Currently dividends carry a notional 10% credit for income tax purposes. A basic rate taxpayer does not suffer any further income tax. A higher rate taxpayer pays income tax at 32.5%, and an additional rate taxpayer pays income tax at 37.5% on the gross dividend. The 10% credit is then deducted from the tax liability, giving rise to effective tax rates of 25% and 30.56%.
The Dividend Tax Credit will be abolished from April 2016 and a new Dividend Tax Allowance (DTA) of £5,000 a year for individuals will be introduced. The new rates of tax on dividend income above the allowance will be 7.5% for basic rate taxpayers, 32.5% for higher rate taxpayers and 38.1% for additional rate taxpayers.
The DTA is in addition to the Personal Savings Allowance of £1,000 and the Personal Allowance of £11,000, giving total tax free income of £17,000 for 2016/17.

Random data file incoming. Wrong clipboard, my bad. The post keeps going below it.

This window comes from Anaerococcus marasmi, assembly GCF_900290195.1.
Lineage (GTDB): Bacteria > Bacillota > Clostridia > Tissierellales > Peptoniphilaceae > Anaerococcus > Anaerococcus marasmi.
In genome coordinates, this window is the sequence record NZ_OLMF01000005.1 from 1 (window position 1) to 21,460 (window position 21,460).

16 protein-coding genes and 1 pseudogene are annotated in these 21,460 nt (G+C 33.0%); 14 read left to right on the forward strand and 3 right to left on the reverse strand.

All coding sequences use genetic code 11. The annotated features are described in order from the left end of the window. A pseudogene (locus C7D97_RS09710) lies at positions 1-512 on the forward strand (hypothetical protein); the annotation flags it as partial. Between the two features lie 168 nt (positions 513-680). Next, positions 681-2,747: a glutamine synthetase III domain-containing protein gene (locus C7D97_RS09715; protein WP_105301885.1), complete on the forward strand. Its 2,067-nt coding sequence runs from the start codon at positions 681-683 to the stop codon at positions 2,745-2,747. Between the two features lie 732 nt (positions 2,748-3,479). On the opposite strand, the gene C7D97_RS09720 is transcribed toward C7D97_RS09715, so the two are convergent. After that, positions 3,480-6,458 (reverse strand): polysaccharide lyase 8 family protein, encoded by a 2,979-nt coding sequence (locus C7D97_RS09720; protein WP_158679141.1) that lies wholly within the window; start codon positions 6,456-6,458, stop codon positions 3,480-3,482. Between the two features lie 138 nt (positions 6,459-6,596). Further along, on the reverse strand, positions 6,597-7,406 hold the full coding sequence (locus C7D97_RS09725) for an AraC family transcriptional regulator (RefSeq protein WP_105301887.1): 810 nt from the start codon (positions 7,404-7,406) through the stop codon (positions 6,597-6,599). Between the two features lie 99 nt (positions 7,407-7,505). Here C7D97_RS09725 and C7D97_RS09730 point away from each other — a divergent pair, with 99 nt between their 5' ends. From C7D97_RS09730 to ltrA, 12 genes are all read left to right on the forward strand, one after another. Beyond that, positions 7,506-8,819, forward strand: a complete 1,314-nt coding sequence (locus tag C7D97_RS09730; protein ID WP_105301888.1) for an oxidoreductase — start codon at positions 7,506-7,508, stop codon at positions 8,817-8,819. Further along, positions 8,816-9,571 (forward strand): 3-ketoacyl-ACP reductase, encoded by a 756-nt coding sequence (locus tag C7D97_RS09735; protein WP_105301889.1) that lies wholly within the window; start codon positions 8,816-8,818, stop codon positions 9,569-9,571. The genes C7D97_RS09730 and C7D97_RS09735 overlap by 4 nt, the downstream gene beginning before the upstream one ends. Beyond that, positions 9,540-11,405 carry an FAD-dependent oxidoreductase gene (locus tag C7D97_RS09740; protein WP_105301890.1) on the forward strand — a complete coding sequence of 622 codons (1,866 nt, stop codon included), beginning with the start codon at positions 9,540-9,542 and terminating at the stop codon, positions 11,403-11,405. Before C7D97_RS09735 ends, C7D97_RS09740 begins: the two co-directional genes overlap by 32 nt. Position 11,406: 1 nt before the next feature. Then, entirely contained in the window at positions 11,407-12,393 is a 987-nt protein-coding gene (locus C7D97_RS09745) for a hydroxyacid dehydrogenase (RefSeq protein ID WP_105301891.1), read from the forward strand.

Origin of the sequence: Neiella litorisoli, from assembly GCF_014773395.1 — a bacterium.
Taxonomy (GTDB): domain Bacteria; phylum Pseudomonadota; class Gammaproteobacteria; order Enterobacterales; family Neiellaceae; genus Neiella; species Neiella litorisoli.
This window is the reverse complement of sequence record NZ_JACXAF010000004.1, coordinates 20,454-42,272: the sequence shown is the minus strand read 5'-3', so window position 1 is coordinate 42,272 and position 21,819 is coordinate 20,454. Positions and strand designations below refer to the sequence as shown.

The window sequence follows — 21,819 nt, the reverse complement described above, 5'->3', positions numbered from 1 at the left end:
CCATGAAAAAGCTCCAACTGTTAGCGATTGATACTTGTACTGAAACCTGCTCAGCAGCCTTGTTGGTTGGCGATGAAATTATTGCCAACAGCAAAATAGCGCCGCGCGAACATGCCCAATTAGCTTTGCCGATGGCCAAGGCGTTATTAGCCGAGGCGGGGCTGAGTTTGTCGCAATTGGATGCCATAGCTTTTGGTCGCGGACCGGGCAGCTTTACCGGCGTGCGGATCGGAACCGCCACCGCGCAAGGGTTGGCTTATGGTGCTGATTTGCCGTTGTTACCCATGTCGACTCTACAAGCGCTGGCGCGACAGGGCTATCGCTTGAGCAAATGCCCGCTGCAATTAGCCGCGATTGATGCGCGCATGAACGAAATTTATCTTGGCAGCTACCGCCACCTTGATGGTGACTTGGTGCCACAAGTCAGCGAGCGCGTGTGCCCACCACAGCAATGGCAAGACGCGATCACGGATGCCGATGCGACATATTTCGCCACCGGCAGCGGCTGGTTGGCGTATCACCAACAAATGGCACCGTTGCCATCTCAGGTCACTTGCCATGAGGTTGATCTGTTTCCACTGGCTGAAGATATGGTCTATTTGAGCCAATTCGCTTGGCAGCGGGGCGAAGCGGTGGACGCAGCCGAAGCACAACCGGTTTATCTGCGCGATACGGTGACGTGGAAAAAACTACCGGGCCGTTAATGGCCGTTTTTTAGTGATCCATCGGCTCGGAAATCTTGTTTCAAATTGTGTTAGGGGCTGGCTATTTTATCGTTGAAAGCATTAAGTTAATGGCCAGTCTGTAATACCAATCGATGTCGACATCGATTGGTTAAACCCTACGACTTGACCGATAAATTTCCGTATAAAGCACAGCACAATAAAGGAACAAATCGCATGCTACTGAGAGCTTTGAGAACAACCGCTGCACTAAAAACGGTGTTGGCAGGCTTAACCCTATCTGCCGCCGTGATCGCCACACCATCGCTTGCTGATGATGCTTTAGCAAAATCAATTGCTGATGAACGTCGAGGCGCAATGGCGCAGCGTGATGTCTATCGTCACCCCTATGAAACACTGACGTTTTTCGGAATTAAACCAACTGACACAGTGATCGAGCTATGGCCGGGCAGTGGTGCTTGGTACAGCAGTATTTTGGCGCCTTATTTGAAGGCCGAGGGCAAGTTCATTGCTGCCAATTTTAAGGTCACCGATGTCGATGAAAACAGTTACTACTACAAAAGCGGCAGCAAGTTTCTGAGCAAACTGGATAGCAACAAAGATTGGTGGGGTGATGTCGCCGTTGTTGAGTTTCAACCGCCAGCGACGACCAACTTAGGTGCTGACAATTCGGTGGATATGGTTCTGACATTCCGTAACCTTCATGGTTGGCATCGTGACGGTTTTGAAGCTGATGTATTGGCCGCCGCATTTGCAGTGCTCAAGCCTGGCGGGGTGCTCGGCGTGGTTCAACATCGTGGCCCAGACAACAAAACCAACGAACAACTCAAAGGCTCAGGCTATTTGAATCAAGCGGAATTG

As a result of these changes, tax planning involving dividends will be much less attractive, and we are likely to see a move towards paying salary rather than dividends (so long as the ‘wholly and exclusively’ test can be met).
Pensions and ISAs will be unaffected, and the impact on trusts will be broadly neutral as regards net income available to beneficiaries.
The additional DTA will affect how the 0% rate of the first £5,000 of savings income is applied. We await further guidance regarding how the tax on investment income will be calculated in light of these changes.